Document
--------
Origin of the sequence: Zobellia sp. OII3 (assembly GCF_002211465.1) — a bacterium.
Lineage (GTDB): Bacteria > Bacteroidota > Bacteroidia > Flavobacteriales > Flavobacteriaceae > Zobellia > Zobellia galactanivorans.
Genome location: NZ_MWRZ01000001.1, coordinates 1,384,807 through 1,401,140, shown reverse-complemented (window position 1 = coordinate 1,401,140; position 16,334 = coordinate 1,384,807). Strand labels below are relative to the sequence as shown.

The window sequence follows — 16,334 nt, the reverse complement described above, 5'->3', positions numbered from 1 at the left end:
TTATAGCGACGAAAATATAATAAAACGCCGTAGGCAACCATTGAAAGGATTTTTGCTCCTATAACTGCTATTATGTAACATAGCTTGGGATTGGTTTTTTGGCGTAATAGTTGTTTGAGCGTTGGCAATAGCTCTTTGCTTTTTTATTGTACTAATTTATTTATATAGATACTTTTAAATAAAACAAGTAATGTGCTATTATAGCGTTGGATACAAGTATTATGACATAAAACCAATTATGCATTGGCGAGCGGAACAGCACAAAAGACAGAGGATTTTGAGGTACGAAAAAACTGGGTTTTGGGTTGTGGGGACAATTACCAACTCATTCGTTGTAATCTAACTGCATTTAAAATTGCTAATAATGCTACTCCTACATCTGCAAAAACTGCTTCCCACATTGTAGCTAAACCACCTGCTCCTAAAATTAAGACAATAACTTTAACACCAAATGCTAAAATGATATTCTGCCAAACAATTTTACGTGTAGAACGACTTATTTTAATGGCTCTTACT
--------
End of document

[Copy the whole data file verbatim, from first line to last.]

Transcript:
Origin of the sequence: Zobellia sp. OII3 (assembly GCF_002211465.1) — a bacterium.
Lineage (GTDB): Bacteria > Bacteroidota > Bacteroidia > Flavobacteriales > Flavobacteriaceae > Zobellia > Zobellia galactanivorans.
Genome location: NZ_MWRZ01000001.1, coordinates 1,384,807 through 1,401,140, shown reverse-complemented (window position 1 = coordinate 1,401,140; position 16,334 = coordinate 1,384,807). Strand labels below are relative to the sequence as shown.

The window sequence follows — 16,334 nt, the reverse complement described above, 5'->3', positions numbered from 1 at the left end:
TTATAGCGACGAAAATATAATAAAACGCCGTAGGCAACCATTGAAAGGATTTTTGCTCCTATAACTGCTATTATGTAACATAGCTTGGGATTGGTTTTTTGGCGTAATAGTTGTTTGAGCGTTGGCAATAGCTCTTTGCTTTTTTATTGTACTAATTTATTTATATAGATACTTTTAAATAAAACAAGTAATGTGCTATTATAGCGTTGGATACAAGTATTATGACATAAAACCAATTATGCATTGGCGAGCGGAACAGCACAAAAGACAGAGGATTTTGAGGTACGAAAAAACTGGGTTTTGGGTTGTGGGGACAATTACCAACTCATTCGTTGTAATCTAACTGCATTTAAAATTGCTAATAATGCTACTCCTACATCTGCAAAAACTGCTTCCCACATTGTAGCTAAACCACCTGCTCCTAAAATTAAGACAATAACTTTAACACCAAATGCTAAAATGATATTCTGCCAAACAATTTTACGTGTAGAACGACTTATTTTAATGGCTCTTACT